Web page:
Caleb’s Baptism — Lord’s Day IV (a)


Lord’s Day #4 is the final Lord’s Day in the first section of Man’s Sin & Misery and it begins by explicitly bringing forward what was implicit in Lord’s Day #3 and that is the issue of “fairness.” Lord’s Day #3 began with, “Did God create man so wicked and perverse,” so as to clear God’s name for man’s depravity. Lord’s Day 4 begins with

4. Lord’s Day

Question 9. Does not God then do injustice to man, by requiring from him in his law, that which he cannot perform?

Just as in question #6 of the previous Lord’s Day the reason that question #9 is framed the way it is, is in order to clear God’s name of doing man injustice. So, God did not create man so wicked and perverse and so is not responsible for man’s wickedness and perversion and God does not do fallen man a disservice by requiring of fallen man what he cannot preform.

This simple idea that fallen man is responsible to obey God though not able to obey God is foundational to understanding Biblical Christianity Caleb. The Christian Church that is orthodox everywhere teaches that responsibility does not imply ability. Fallen man is responsible to have faith, repent, and obey God but fallen man is not able to do that because of the depravity coming from the fall. Simply phrased, man’s responsibility to keep God’s law does not imply the ability to keep God’s law.

Most Churches deny the truth established here that man is responsible though unable. Most Churches, whether they are epistemologically self conscious regarding this issue or not presume that because God holds fallen man responsible to his law therefore fallen man is able to obey God’s law. As a result of believing this most Churches, somewhere in their evangelism, tuck the idea in their message that fallen man can do something in and of themselves that God requires in order to get right with God. Yet, Heidelberg Catechism (HC) question 9 forbids that kind of Humanist / Arminian thinking. If fallen man is able to get right with God by his ability to do something in and of himself (even if God is giving him co-operating grace) to meet what God requires in His law (faith, repentance, obedience) then fallen man saves himself. And yet, we learned from the last Lord’s Day #3 that man is totally depraved and so can contribute nothing to his salvation. Indeed, man is so dead in his trespasses and sins that apart from God’s grace alone he can not even become aware of his sin apart from God opening his eyes to see his sin.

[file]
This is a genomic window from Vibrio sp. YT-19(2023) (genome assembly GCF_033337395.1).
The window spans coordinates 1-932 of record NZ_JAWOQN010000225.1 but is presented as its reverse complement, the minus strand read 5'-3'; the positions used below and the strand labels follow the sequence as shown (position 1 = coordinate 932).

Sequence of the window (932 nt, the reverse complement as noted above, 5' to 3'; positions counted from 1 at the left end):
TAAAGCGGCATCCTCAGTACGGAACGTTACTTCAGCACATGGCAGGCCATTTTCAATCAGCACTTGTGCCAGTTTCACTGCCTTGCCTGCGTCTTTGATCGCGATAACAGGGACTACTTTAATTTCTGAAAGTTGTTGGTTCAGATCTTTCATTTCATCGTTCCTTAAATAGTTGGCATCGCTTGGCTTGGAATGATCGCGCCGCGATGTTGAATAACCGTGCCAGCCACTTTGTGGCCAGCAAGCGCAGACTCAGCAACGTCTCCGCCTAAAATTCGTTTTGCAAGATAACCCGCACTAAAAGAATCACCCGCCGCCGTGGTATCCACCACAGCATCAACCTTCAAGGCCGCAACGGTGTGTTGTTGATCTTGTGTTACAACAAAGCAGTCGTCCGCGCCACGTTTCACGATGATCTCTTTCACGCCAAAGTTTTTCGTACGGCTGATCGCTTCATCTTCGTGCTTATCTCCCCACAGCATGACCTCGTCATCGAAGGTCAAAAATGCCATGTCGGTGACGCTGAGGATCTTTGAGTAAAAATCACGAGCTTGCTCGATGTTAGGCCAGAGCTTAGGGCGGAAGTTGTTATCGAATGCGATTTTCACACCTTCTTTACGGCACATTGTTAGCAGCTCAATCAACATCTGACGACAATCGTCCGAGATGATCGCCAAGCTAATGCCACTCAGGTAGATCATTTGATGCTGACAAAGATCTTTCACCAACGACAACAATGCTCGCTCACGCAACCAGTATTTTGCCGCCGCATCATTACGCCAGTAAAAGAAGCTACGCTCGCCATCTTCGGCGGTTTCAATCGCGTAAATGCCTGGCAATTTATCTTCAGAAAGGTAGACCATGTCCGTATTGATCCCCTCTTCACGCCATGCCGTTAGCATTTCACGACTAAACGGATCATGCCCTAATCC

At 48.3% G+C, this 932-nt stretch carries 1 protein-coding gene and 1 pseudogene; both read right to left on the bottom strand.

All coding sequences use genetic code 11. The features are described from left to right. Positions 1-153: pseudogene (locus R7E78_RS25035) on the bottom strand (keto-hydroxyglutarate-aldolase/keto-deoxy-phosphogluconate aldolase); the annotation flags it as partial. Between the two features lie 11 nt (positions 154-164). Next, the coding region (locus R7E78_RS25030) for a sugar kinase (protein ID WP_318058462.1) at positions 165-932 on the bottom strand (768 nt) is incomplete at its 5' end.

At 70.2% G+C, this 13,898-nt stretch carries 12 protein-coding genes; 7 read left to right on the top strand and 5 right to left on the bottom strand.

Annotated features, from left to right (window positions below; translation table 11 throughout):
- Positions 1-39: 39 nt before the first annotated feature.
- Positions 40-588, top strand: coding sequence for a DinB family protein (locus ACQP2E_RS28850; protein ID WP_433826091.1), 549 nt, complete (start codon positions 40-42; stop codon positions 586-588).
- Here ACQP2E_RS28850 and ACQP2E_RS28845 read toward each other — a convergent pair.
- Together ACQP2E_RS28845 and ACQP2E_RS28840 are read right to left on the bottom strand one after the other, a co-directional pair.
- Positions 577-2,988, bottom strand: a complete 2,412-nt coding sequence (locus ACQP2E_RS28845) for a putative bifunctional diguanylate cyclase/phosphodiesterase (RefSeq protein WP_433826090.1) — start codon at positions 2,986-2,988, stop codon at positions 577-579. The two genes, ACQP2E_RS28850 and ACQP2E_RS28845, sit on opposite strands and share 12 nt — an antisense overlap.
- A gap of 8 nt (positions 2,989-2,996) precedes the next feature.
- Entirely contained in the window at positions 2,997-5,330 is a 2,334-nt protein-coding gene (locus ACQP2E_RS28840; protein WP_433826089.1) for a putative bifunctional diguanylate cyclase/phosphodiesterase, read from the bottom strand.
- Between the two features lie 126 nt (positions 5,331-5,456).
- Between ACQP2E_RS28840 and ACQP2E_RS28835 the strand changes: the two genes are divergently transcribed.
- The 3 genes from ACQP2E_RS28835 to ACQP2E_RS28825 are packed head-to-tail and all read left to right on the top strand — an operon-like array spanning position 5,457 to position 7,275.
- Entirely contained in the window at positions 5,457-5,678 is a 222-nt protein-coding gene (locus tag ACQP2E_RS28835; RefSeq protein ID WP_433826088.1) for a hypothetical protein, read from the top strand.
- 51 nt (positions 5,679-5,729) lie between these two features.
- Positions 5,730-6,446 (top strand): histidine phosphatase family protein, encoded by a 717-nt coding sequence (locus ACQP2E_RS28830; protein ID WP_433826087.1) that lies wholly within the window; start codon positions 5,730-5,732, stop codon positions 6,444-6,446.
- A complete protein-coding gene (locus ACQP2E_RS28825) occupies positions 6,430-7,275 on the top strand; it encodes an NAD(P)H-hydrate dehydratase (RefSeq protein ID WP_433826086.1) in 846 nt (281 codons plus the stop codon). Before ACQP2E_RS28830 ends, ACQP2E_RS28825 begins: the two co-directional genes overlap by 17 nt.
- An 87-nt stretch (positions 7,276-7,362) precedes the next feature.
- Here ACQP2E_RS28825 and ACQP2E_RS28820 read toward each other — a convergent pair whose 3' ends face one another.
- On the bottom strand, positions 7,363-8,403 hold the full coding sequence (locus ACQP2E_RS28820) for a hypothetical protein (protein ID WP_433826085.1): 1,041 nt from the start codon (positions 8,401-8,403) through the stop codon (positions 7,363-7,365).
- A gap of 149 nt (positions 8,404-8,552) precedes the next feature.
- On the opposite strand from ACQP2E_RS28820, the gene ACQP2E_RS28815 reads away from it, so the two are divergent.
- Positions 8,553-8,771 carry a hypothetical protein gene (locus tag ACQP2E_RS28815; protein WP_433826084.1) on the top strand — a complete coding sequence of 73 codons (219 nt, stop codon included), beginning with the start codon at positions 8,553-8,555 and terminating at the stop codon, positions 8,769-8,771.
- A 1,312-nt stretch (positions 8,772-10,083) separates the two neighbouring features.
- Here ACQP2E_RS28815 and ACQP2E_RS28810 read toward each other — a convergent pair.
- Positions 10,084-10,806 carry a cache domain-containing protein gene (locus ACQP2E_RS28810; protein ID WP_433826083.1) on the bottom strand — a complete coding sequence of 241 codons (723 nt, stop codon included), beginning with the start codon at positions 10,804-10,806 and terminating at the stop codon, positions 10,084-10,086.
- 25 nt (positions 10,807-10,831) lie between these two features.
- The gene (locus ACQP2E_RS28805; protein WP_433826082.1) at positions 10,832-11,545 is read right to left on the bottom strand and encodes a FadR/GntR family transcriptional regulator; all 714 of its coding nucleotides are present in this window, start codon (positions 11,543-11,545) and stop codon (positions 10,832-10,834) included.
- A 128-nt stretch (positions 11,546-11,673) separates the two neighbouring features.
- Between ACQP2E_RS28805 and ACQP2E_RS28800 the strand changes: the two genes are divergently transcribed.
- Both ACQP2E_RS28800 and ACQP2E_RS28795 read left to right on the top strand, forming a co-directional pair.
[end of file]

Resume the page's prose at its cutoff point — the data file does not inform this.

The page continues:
So, when churches deny that responsibility does not imply ability they are denying a fundamental truth of the Gospel of Jesus Christ and do overturn the graciousness of grace in our salvation. If Churches hold in their evangelism that someone’s decision to choose Christ is the pre-eminent fact that differentiates Christians from non-Christians then that Church believes mans responsibility to choose God implies his ability to choose God and so has given up the graciousness of grace. The pre-eminent fact that differentiates Christians from non-Christians is that the Spirit of God, because of the death of Christ for His elect, regenerated a man so that for the first time he has the ability to recognize his inability and cry out to God for mercy in the face of his responsibility to God.

While we are here we might as well give the flip side of this that some also hold in error. There are those who avoid the mistake of thinking that as God holds us responsible therefore we are able,” but fall into the error of thinking that “since fallen men are not able to obey God, therefore fallen men are not responsible to God.” God holds all mankind responsible to Himself and the lack of fallen man’s ability to obey God does not mean that we do not tell men that they are responsible to render up faith, repentance, and obedience.

Author: jetbrane

I am a Pastor of a small Church in Mid-Michigan who delights in my family, my congregation and my calling. I am postmillennial in my eschatology. Paedo-Calvinist Covenantal in my Christianity Reformed in my Soteriology Presuppositional in my apologetics Familialist in my family theology Agrarian in my regional community social order belief Christianity creates culture and so Christendom in my national social order belief Mythic-Poetic / Grammatical Historical in my Hermeneutic Pre-modern, Medieval, & Feudal before Enlightenment, modernity, & postmodern Reconstructionist / Theonomic in my Worldview One part paleo-conservative / one part micro Libertarian in my politics Systematic and Biblical theology need one another but Systematics has pride of place Some of my favorite authors, Augustine, Turretin, Calvin, Tolkien, Chesterton, Nock, Tozer, Dabney, Bavinck, Wodehouse, Rushdoony, Bahnsen, Schaeffer, C. Van Til, H. Van Til, G. H. Clark, C. Dawson, H. Berman, R. Nash, C. G. Singer, R. Kipling, G. North, J. Edwards, S. Foote, F. Hayek, O. Guiness, J. Witte, M. Rothbard, Clyde Wilson, Mencken, Lasch, Postman, Gatto, T. Boston, Thomas Brooks, Terry Brooks, C. Hodge, J. Calhoun, Llyod-Jones, T. Sowell, A. McClaren, M. Muggeridge, C. F. H. Henry, F. Swarz, M. Henry, G. Marten, P. Schaff, T. S. Elliott, K. Van Hoozer, K. Gentry, etc. My passion is to write in such a way that the Lord Christ might be pleased. It is my hope that people will be challenged to reconsider what are considered the givens of the current culture. Your biggest help to me dear reader will be to often remind me that God is Sovereign and that all that is, is because it pleases him.

2 thoughts on “Caleb’s Baptism — Lord’s Day IV (a)”

  1. I think the thought process that we are able is because most churches today believe that THEY chose God and not the other way around, which is silly.

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